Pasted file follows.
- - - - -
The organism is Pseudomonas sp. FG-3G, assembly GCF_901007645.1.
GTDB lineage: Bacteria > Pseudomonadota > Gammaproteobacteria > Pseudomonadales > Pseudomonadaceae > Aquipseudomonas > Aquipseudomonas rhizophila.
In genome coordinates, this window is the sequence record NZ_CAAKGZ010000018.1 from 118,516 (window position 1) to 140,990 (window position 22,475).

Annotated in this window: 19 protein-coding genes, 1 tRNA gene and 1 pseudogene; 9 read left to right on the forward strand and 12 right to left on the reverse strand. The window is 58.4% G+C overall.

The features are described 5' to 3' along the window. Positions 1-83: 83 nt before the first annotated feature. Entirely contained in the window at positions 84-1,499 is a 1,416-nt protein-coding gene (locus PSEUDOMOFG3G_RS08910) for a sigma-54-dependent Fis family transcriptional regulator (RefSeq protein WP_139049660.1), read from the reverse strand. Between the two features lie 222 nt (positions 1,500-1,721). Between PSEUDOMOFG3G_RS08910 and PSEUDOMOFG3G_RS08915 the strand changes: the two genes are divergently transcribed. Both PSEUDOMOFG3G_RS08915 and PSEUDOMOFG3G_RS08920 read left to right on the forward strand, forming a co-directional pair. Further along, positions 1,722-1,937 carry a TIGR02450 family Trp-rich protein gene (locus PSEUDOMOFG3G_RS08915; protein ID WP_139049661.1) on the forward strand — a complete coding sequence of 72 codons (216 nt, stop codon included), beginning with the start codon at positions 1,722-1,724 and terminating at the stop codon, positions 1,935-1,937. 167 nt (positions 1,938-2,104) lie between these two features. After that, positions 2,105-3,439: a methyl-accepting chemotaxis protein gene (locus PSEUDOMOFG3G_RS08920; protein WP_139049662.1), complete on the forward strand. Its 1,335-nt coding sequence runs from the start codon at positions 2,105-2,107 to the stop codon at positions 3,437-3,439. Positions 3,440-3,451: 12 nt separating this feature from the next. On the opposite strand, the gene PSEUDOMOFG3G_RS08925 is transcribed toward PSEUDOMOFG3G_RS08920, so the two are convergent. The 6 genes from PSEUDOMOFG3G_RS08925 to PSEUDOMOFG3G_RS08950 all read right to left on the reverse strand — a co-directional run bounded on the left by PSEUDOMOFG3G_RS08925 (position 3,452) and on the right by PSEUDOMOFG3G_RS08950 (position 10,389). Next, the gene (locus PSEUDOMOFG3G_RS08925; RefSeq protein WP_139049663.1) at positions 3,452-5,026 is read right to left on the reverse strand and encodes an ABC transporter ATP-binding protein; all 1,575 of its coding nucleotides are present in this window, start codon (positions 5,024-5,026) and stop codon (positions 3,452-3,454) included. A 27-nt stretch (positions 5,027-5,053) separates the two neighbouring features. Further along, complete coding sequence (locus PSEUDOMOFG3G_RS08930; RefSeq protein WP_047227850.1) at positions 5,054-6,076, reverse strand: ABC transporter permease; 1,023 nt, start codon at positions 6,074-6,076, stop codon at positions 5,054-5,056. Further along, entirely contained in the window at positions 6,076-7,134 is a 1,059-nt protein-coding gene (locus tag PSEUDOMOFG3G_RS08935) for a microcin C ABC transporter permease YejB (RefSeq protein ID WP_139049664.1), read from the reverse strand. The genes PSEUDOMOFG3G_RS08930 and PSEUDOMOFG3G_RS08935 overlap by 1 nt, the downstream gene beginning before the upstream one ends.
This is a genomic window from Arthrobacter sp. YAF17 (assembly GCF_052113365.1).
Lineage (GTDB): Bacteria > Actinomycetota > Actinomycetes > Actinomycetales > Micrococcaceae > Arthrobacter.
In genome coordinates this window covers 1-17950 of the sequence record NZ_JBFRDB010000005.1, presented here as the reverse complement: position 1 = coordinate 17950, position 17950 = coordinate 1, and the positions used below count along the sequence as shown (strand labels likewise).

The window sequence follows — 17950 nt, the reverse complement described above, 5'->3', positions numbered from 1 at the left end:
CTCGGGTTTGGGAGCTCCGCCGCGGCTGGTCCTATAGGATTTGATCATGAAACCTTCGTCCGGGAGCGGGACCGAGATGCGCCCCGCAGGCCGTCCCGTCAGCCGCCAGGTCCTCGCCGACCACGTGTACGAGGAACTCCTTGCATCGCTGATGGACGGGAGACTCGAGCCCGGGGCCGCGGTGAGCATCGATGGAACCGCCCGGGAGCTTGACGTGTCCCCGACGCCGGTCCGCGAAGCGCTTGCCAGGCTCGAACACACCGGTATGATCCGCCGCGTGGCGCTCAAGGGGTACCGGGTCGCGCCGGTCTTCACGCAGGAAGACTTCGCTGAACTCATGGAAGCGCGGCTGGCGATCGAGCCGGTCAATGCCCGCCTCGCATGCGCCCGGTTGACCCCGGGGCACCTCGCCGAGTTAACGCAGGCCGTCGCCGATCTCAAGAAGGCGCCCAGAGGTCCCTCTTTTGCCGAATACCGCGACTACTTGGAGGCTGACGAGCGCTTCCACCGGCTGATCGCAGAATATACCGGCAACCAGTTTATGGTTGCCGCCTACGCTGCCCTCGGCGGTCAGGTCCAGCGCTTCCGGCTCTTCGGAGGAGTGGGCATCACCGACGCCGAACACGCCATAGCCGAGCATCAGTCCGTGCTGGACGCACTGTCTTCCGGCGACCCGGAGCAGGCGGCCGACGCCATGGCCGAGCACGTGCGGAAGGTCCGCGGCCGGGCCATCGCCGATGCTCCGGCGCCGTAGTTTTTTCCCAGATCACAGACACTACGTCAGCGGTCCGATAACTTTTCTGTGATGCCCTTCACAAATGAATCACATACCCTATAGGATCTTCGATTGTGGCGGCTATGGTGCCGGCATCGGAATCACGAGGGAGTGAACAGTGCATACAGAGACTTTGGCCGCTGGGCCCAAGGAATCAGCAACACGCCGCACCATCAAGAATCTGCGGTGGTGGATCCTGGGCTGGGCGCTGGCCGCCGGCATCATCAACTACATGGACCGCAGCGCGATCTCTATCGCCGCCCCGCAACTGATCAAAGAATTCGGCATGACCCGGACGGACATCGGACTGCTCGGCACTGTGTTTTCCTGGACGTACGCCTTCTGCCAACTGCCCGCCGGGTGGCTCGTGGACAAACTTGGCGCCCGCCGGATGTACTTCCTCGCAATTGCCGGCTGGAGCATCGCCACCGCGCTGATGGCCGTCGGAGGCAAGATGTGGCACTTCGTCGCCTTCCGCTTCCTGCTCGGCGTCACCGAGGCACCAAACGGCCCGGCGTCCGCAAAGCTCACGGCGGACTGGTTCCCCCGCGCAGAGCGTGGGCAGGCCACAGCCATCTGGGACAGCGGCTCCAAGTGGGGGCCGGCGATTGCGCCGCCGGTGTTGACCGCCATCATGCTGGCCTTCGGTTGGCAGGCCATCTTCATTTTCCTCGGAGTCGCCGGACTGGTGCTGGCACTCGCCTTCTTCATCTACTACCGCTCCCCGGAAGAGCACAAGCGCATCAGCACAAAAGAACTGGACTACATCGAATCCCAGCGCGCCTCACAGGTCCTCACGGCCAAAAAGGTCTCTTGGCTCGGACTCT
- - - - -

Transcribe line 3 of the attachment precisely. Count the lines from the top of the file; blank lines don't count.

In genome coordinates, this window is the sequence record NZ_CAAKGZ010000018.1 from 118,516 (window position 1) to 140,990 (window position 22,475).